It’s common to feel unmotivated or even stuck throughout your podcasting journey. While I truly believe that a podcast can be an incredible way to connect with your audience, amplify your message, and grow your brand, no one talks about the amount of work that it takes to sustain a noteworthy show.
If you’re like me, you run a one-woman show and everything relies on you. From finding the right guests to editing and marketing, you wear all the hats. Eventually, the burden begins to weigh on you. What you do next is critical to the success of your show.
If you enjoy podcasting, but find yourself in a rut, here are three things you can do right now to get back on track so you feel more energized next time you hop on the mic.
When You’re Unmotivated To Keep Podcasting
1. Take a Seasonal Break
Can you relate to this tweet? This was how I was feeling as I recorded my season finale right before going on a seasonal break. Although I love podcasting, I do get tired.
Since I started my podcast almost two years ago, I have taken three podcasting breaks – two in 2019 and so far, one in 2020. My breaks range from two to four months. During these breaks, I have a chance to rest, get ideas for new episodes, and source next season’s guests. Taking regular breaks helps me avoid burnout and I’m able to go out and create new experiences that fuel the show.
If you are feeling overwhelmed and burdened by your podcast, it may be time to take a seasonal break. Remember, you can’t pour into your audience from an empty cup.
Here are four ways to know you’re ready for a seasonal break:
- You procrastinate recording new episodes.
- You don’t get excited about interviewing new guests.
- You’re running out of episode topics.
- You don’t have time to properly promote past episodes.
Also, here are some benefits for taking a seasonal break:
- Gives you a break from constantly creating new content.
- Gets your audience excited about the upcoming season (missing you is a good thing).
- You’ll have more time to devote to improving your show.
Best Practices: Let your audience know that you’re taking a break and tell them when you plan on returning. Build trust by always sticking to your word. Release new episodes when you say you will.
Surround Yourself With Motivated Podcasters
As a solo host, podcasting can get lonely. This is why having a supportive community is important. One of the key differentiators between our free Facebook group and the WOC Podcasters Insiders membership is our monthly accountability calls. During these calls, members get to know each other, bounce ideas off each other, and learn. Having an accountability group means that you do not have to suffer alone. You have a community of people you can turn to who understand what you’re doing and are able to offer constructive criticism.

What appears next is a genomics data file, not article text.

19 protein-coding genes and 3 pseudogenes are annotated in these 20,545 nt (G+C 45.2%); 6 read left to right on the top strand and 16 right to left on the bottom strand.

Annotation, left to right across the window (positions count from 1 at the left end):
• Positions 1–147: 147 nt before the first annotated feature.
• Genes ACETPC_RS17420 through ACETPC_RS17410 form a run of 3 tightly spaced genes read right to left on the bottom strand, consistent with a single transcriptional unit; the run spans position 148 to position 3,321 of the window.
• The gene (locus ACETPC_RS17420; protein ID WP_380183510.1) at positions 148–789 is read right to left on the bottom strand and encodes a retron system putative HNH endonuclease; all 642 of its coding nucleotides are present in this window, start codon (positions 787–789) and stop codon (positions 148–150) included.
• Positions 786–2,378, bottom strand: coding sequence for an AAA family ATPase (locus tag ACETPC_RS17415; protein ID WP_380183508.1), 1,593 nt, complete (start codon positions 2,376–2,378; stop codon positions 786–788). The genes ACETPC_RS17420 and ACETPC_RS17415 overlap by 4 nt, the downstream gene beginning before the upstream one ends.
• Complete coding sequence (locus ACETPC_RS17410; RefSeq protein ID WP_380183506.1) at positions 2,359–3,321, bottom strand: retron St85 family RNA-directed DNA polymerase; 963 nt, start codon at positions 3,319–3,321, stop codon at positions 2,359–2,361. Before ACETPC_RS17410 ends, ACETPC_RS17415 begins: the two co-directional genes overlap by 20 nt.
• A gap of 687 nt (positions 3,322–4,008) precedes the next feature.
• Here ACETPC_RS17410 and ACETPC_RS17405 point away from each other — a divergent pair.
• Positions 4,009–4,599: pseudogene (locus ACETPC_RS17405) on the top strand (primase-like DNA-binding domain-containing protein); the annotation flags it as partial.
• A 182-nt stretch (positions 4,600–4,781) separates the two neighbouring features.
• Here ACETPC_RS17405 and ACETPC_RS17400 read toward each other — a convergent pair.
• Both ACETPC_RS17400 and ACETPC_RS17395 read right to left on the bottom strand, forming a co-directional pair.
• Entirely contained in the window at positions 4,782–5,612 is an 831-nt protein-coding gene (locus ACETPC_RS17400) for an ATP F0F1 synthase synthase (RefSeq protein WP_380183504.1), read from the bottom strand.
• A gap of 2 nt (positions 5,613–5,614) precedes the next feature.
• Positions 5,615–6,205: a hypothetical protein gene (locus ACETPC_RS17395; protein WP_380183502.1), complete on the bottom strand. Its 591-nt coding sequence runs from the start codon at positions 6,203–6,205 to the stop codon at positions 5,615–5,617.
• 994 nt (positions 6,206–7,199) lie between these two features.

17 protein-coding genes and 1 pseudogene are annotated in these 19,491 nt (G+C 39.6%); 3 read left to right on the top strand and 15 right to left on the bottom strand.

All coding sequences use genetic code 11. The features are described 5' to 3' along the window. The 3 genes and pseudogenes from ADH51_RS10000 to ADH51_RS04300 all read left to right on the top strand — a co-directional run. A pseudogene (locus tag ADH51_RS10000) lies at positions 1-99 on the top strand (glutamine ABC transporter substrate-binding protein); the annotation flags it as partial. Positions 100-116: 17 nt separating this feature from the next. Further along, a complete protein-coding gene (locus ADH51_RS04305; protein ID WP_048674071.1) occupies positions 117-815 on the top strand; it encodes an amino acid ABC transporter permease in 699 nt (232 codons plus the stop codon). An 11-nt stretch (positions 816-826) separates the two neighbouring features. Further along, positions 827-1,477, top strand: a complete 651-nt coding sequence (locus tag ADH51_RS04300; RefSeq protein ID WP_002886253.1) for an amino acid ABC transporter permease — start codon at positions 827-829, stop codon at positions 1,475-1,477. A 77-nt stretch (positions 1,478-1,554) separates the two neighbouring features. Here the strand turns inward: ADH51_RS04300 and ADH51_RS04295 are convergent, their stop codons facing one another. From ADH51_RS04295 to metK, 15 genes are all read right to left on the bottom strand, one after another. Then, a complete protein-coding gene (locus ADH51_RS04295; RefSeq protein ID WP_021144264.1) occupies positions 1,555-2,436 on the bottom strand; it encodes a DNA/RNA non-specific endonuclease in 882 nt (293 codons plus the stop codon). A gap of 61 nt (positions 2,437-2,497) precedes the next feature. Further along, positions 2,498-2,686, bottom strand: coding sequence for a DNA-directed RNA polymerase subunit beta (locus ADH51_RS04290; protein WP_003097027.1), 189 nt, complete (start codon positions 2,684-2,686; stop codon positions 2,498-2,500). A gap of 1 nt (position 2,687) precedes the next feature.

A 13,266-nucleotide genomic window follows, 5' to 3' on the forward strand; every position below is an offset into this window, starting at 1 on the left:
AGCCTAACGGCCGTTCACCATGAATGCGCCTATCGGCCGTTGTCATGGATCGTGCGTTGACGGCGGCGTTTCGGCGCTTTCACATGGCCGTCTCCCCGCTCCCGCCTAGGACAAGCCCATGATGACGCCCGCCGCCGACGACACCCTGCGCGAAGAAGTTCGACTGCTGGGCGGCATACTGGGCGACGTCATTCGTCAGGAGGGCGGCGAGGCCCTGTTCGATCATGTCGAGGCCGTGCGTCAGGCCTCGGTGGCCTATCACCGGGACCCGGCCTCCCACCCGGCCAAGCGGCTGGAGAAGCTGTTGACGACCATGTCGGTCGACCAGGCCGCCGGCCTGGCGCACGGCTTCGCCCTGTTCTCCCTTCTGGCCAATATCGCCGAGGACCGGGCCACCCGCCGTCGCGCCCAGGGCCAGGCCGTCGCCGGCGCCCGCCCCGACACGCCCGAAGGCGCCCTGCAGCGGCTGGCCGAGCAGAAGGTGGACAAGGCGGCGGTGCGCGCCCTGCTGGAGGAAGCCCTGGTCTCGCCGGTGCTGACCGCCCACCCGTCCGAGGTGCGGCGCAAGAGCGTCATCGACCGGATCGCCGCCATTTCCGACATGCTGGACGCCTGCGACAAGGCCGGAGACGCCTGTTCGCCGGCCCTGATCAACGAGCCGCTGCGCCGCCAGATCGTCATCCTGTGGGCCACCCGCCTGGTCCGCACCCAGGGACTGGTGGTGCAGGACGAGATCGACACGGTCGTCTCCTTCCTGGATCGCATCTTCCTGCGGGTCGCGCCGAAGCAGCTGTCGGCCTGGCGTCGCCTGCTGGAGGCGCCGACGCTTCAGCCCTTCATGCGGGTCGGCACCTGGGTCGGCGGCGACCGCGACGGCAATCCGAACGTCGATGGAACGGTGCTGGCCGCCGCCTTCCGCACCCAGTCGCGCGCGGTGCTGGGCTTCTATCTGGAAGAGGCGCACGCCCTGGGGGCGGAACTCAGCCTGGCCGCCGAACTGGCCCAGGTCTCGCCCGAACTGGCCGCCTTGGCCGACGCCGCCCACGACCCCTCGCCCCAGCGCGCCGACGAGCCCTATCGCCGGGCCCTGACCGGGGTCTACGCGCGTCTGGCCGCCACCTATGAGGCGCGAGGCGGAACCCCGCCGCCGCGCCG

When you’re feeling unmotivated to keep podcasting, meeting regularly with a supportive group of podcasters who understand how you feel and want to see you succeed can make a big difference.
Reduce Your Frequency
Lastly, if you’re not ready to take a break from the podcast, consider reducing your show’s frequency.
If you release new episodes every week, move to biweekly.
If you release new episodes biweekly, move to monthly.
This gives you more time to create new content and promote past episodes, something that may be difficult to do for a number of reasons.
As long as you keep your audience updated with when (day and time), and how often they can expect to hear from you, they will adapt to your new schedule.
What has helped you stay motivated to continue podcasting?
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Danielle Desir is a travel finance strategist, podcaster, writer and the founder of The Thought Card. The Thought Card is an award-winning travel finance blog and podcast about affording travel, paying off debt and building wealth. Danielle paid off $63,000 of student loan debt in 4 years, she bought a house at 27 and she has traveled to over 25 countries. She refuses to let her financial responsibilities hold her back from pursuing her dreams and she encourages her readers and listeners to live life on their own terms.